In a virtual environment, providing feedback requires additional considerations. Connect on a human level, provide early feedback, keep it bite-sized, and avoid ‘hit and run’ feedback. As for receiving feedback, employees need to prepare themselves mentally, stay present, reflect, ask clarifying questions, thank the person, and take necessary actions. Making feedback a routine part of your organizational culture can be transformative.
Here are some tips for creating a culture of feedback:
- Make feedback specific, timely, and focused on behavior, not the person.
- Foster a culture of open communication where feedback is a routine part of operations.
- Embrace a mindset of growth and learning, both when giving and receiving feedback.
Tool #3: Delegating and Setting Expectations
Delegation is not merely assigning tasks; it is a journey up the ‘Expectation Mountain’.
Leaders need to clearly communicate the five W’s: Who, What, When, Where, and Why, along with the standards of quality and time. Gaining commitment from the team or an individual is essential, and this is where open-ended questions can be incredibly helpful. Understanding and discussing the potential consequences, both positive and negative, can also promote commitment and motivation.
Active coaching plays a significant role in the process of delegation. It involves setting up periodic check-ins or in-progress reviews (IPRs) to monitor the progress and recalibrate strategies as necessary. Coaching not only ensures the task is on track but also keeps the leader engaged without appearing to micro-manage.
Here are some tips delegating effectively and setting the right expectations:
- Clearly define tasks and set realistic expectations.
- Delegate by climbing the ‘Expectation Mountain’: communicate, gain commitment, and then coach.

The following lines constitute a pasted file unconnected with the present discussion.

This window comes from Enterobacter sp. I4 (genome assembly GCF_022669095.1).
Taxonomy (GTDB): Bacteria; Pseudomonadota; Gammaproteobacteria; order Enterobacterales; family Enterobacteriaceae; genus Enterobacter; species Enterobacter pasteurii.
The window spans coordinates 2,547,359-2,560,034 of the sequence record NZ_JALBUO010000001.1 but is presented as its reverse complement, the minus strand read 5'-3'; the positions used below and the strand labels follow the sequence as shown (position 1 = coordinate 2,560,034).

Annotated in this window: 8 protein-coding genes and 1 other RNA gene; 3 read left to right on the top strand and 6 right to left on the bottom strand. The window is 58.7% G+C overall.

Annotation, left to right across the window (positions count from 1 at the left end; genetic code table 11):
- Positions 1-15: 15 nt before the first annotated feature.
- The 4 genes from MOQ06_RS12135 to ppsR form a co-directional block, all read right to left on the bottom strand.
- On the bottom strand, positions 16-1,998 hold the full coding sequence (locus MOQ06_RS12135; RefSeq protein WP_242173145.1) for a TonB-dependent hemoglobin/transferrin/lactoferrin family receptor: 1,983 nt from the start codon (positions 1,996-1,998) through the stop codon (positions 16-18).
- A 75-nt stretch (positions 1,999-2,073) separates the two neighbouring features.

- Regularly check-in and provide support and guidance as needed.
By using these three tools, leaders can create a work environment that is conducive to employee engagement and inspiration. A leader’s commitment to understanding human motivation and utilizing tools to foster trust, provide constructive feedback, and delegate effectively is the cornerstone of successful employee engagement. An engaged workforce goes beyond increased productivity and efficiency. It breeds an environment of overall growth that drives the long-term success of the organization.
However, remember that every organization and every team is unique. Leaders must adapt their approaches to fit the specific needs and characteristics of their workforce, blending different leadership styles and employee engagement strategies.
Have you ever worked in an environment where employee engagement was a primary focus? What strategies have you found most effective in building trust, giving and receiving feedback, and delegating tasks? We’re interested in your experiences, insights, and questions about employee engagement. Your stories and thoughts can inspire others and provide valuable learning for organizations seeking to improve their employee engagement strategies.